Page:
POSTED February 16, 2018
OVER the last six months, I have seen an increase in local businesses popping up in response to the Ripley region’s population growth.
In October 2017, we had Caltex’s new concept ‘The Foodary’ open, which is a fresh take on the traditional service station, which in addition to fuel offers modern eat-in facilities, fresh barista made coffee, and a wide selection of convenient meal options suitable for the entire family.
In a recent catch up at the newly opened Domino’s Pizza at Ripley, store manager Ravi Batel explained the next step in meeting customer demand, after the Yamanto store had experienced exponential growth. Ravi said since the Ripley Domino’s Pizza store opened on December 22, it has been a popular dinner option for families and households, seeking cost effective meal options in the region.
In Ecco Ripley, Carol has just opened Carol’s Family Daycare, a service that provides home daycare options for up to seven children each day. Carol has had many years’ experience working with children, and says she just loves children. Carol is keen to support working parents in the region access employment and feel secure in knowing their children are well taken care of.
Michael Godfrey is also an Ecco Ripley local. He and his wife Dee moved to Ecco Ripley three years ago, drawn to the lifestyle of the region. Michael’s qualifications and expertise in teaching have led him to start a tutoring service for Ripley students needing support. Michael’s school service offers peace of mind for parents who are seeking appropriately trained, in-home support that they can trust. Students can expect to feel an increase in their confidence and the skills needed to tackle school work.
In a recent meeting with the owners of veterinary service soon to open its doors in the Ripley Town Centre later in the year, Dr Andrew and Sarah Hemming discussed their excitement of providing a quality and thorough service to pet owners in the Ripley region.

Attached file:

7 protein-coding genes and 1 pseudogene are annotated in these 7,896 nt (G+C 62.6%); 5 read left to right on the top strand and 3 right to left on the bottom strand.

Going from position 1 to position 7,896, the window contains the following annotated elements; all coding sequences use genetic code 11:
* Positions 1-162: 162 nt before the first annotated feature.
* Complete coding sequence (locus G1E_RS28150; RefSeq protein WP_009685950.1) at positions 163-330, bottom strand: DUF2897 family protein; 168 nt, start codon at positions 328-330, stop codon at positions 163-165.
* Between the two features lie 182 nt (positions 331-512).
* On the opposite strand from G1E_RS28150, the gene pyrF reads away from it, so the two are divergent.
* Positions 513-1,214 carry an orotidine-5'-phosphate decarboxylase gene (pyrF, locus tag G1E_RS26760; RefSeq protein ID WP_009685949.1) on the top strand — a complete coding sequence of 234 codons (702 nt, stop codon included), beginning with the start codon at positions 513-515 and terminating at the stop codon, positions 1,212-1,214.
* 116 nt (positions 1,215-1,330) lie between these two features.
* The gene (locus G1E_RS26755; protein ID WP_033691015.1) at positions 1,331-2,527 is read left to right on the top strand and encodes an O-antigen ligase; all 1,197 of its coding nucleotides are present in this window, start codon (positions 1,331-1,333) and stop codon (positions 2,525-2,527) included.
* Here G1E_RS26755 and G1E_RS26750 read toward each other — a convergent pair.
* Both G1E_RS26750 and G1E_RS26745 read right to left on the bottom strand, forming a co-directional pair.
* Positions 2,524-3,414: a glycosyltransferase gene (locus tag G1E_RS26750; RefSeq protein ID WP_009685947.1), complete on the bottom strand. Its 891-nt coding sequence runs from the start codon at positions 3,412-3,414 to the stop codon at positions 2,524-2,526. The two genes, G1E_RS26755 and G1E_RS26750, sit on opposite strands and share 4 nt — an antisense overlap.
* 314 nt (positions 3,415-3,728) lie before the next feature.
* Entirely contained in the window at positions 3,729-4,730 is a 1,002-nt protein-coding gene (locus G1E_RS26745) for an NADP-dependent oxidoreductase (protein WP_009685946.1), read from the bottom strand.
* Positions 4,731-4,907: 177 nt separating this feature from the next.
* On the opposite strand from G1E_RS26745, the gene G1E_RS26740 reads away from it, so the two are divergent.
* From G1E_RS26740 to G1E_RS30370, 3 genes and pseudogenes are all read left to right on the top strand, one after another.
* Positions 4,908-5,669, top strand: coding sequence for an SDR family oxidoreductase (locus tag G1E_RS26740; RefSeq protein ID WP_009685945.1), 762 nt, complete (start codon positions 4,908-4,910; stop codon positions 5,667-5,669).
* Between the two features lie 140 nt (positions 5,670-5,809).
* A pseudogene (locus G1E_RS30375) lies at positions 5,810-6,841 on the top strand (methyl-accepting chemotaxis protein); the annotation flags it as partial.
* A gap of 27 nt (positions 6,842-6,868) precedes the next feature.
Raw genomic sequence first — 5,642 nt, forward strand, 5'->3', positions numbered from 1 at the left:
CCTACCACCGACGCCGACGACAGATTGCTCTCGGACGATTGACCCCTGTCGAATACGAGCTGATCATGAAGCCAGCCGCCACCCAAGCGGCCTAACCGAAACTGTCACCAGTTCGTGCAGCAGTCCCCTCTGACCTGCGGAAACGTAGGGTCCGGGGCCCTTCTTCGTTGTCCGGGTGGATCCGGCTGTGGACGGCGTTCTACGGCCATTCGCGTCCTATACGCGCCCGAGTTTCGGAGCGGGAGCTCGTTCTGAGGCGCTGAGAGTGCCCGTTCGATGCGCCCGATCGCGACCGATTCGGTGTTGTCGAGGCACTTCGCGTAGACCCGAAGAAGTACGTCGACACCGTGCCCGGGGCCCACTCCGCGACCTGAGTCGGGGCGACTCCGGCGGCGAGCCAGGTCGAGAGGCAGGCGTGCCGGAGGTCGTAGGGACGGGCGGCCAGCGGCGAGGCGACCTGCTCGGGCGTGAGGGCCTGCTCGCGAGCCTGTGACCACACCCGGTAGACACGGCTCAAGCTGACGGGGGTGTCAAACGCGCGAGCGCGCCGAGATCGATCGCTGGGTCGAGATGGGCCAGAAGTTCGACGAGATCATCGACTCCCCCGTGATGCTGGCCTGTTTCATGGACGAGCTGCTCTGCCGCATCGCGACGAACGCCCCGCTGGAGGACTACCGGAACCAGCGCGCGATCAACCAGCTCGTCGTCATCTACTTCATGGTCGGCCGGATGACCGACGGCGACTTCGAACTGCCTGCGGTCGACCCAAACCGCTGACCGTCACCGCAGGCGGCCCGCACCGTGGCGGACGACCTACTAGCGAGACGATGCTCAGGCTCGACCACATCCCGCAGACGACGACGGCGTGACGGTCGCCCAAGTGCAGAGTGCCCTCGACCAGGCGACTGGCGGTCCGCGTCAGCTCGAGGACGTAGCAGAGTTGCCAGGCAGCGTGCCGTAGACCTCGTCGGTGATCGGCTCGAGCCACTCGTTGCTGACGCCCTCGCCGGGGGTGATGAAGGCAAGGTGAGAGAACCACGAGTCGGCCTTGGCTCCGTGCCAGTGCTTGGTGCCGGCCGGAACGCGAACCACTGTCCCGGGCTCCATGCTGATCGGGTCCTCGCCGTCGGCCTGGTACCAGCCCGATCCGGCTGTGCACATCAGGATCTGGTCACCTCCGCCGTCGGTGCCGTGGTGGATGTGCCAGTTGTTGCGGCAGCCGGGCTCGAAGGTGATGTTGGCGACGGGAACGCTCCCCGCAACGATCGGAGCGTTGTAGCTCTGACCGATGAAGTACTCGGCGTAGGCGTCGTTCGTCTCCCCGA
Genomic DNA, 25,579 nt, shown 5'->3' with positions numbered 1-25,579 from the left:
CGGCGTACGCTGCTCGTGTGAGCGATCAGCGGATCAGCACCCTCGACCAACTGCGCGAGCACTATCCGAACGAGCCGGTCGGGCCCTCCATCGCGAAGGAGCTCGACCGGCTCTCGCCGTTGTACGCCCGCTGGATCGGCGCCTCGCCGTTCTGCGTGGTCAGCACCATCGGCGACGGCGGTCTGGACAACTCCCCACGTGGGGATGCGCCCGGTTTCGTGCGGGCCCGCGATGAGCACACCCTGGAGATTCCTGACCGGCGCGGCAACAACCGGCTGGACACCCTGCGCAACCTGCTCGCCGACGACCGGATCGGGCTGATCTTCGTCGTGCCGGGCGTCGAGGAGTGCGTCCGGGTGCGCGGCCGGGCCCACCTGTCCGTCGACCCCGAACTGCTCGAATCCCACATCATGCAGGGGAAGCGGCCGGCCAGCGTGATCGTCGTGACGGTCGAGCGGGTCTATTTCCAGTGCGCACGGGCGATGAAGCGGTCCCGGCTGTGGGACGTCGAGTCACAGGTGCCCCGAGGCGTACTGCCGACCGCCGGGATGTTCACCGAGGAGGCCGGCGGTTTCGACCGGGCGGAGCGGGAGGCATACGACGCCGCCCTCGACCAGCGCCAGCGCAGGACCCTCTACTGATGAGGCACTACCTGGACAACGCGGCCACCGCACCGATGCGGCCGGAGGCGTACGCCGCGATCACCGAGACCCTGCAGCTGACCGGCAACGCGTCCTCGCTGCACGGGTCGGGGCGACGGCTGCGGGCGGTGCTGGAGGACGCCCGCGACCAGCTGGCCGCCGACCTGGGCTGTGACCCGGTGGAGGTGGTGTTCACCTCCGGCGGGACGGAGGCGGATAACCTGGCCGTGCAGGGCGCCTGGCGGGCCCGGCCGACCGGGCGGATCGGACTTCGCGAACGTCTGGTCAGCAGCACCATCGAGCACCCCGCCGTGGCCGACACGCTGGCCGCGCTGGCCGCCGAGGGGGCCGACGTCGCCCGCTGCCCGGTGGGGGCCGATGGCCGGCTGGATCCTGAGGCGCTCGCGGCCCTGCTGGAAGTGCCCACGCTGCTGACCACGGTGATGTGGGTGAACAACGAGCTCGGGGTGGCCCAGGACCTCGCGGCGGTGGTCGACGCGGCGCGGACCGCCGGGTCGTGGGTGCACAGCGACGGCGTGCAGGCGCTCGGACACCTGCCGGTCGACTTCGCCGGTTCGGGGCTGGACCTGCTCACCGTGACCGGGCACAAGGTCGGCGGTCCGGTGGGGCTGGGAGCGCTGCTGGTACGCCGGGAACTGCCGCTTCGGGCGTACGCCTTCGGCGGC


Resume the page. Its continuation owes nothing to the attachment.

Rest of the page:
Sarah noted the element of difference in their service was that they genuinely cared about animals, which is reflected in the service they provide to the region’s pets, going above and beyond to ensure that pets were comfortable and well cared for.
“We often remember the pet’s name, before we recall the owner because we connect with the pets and they are important to us,” she said.
These businesses that are popping up represent the changing and increasing population in the region. Working families and households are looking for quick meals at the end of their busy day; the humble service station is now a one-stop-shop for needs of residents who are looking for fuel, food, coffee and somewhere to take time out; parents see the value in quality education and support, whether that be a home day care option with a ‘family feel’, or the local teacher passionate about helping kids to overcome learning obstacles. Pets are not just animals, they are important figures in people’s homes and considered family. All of these options represent the changing landscape of Ripley, as not just an assortment of new and old developments, but a region finding its collective identity through the local businesses that services their needs, and that sense of belonging that helps residents feel like they ‘fit’.